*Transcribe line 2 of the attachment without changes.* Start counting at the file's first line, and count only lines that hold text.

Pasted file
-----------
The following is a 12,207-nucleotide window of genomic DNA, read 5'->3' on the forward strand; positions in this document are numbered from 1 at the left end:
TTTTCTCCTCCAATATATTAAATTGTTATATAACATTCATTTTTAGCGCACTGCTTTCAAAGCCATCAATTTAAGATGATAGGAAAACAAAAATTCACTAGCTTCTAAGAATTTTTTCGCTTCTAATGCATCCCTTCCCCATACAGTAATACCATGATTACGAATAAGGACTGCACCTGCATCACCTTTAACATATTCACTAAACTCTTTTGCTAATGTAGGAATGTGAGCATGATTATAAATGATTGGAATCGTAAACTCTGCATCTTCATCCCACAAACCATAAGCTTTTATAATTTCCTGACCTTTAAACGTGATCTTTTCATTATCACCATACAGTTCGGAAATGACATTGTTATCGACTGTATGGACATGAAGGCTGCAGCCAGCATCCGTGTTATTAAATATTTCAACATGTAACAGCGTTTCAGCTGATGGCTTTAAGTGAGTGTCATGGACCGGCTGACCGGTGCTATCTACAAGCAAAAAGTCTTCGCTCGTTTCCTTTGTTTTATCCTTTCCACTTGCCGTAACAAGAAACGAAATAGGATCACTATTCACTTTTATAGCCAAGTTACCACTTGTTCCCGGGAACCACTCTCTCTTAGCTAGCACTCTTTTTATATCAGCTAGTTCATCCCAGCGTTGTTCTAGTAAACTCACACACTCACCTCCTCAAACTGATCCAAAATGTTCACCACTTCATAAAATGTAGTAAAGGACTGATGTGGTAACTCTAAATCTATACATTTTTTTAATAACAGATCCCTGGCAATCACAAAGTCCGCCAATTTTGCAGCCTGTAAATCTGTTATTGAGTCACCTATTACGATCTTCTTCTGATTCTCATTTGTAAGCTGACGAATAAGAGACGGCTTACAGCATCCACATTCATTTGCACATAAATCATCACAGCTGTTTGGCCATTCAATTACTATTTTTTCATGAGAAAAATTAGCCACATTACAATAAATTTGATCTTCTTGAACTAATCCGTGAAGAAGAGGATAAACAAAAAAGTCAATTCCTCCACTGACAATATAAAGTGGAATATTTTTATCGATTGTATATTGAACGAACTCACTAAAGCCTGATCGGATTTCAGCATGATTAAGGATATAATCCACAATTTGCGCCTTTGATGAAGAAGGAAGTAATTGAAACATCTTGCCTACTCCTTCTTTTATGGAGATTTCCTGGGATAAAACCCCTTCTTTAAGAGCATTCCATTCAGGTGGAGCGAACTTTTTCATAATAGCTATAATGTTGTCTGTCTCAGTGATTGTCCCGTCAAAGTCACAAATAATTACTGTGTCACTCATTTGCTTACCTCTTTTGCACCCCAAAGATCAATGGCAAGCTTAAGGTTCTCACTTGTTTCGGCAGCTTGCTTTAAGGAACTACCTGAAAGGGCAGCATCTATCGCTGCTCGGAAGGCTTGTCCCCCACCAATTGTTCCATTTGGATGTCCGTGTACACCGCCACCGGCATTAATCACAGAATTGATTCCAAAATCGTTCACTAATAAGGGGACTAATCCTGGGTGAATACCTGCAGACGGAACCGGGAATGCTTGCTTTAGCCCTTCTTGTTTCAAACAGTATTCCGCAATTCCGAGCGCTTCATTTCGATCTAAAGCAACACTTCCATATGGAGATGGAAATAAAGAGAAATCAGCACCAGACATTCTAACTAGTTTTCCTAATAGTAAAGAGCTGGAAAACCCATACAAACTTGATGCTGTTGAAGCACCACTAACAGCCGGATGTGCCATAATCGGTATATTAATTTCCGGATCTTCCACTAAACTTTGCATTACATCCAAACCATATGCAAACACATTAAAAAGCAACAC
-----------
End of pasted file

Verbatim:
TTTTCTCCTCCAATATATTAAATTGTTATATAACATTCATTTTTAGCGCACTGCTTTCAAAGCCATCAATTTAAGATGATAGGAAAACAAAAATTCACTAGCTTCTAAGAATTTTTTCGCTTCTAATGCATCCCTTCCCCATACAGTAATACCATGATTACGAATAAGGACTGCACCTGCATCACCTTTAACATATTCACTAAACTCTTTTGCTAATGTAGGAATGTGAGCATGATTATAAATGATTGGAATCGTAAACTCTGCATCTTCATCCCACAAACCATAAGCTTTTATAATTTCCTGACCTTTAAACGTGATCTTTTCATTATCACCATACAGTTCGGAAATGACATTGTTATCGACTGTATGGACATGAAGGCTGCAGCCAGCATCCGTGTTATTAAATATTTCAACATGTAACAGCGTTTCAGCTGATGGCTTTAAGTGAGTGTCATGGACCGGCTGACCGGTGCTATCTACAAGCAAAAAGTCTTCGCTCGTTTCCTTTGTTTTATCCTTTCCACTTGCCGTAACAAGAAACGAAATAGGATCACTATTCACTTTTATAGCCAAGTTACCACTTGTTCCCGGGAACCACTCTCTCTTAGCTAGCACTCTTTTTATATCAGCTAGTTCATCCCAGCGTTGTTCTAGTAAACTCACACACTCACCTCCTCAAACTGATCCAAAATGTTCACCACTTCATAAAATGTAGTAAAGGACTGATGTGGTAACTCTAAATCTATACATTTTTTTAATAACAGATCCCTGGCAATCACAAAGTCCGCCAATTTTGCAGCCTGTAAATCTGTTATTGAGTCACCTATTACGATCTTCTTCTGATTCTCATTTGTAAGCTGACGAATAAGAGACGGCTTACAGCATCCACATTCATTTGCACATAAATCATCACAGCTGTTTGGCCATTCAATTACTATTTTTTCATGAGAAAAATTAGCCACATTACAATAAATTTGATCTTCTTGAACTAATCCGTGAAGAAGAGGATAAACAAAAAAGTCAATTCCTCCACTGACAATATAAAGTGGAATATTTTTATCGATTGTATATTGAACGAACTCACTAAAGCCTGATCGGATTTCAGCATGATTAAGGATATAATCCACAATTTGCGCCTTTGATGAAGAAGGAAGTAATTGAAACATCTTGCCTACTCCTTCTTTTATGGAGATTTCCTGGGATAAAACCCCTTCTTTAAGAGCATTCCATTCAGGTGGAGCGAACTTTTTCATAATAGCTATAATGTTGTCTGTCTCAGTGATTGTCCCGTCAAAGTCACAAATAATTACTGTGTCACTCATTTGCTTACCTCTTTTGCACCCCAAAGATCAATGGCAAGCTTAAGGTTCTCACTTGTTTCGGCAGCTTGCTTTAAGGAACTACCTGAAAGGGCAGCATCTATCGCTGCTCGGAAGGCTTGTCCCCCACCAATTGTTCCATTTGGATGTCCGTGTACACCGCCACCGGCATTAATCACAGAATTGATTCCAAAATCGTTCACTAATAAGGGGACTAATCCTGGGTGAATACCTGCAGACGGAACCGGGAATGCTTGCTTTAGCCCTTCTTGTTTCAAACAGTATTCCGCAATTCCGAGCGCTTCATTTCGATCTAAAGCAACACTTCCATATGGAGATGGAAATAAAGAGAAATCAGCACCAGACATTCTAACTAGTTTTCCTAATAGTAAAGAGCTGGAAAACCCATACAAACTTGATGCTGTTGAAGCACCACTAACAGCCGGATGTGCCATAATCGGTATATTAATTTCCGGATCTTCCACTAAACTTTGCATTACATCCAAACCATATGCAAACACATTAAAAAGCAACAC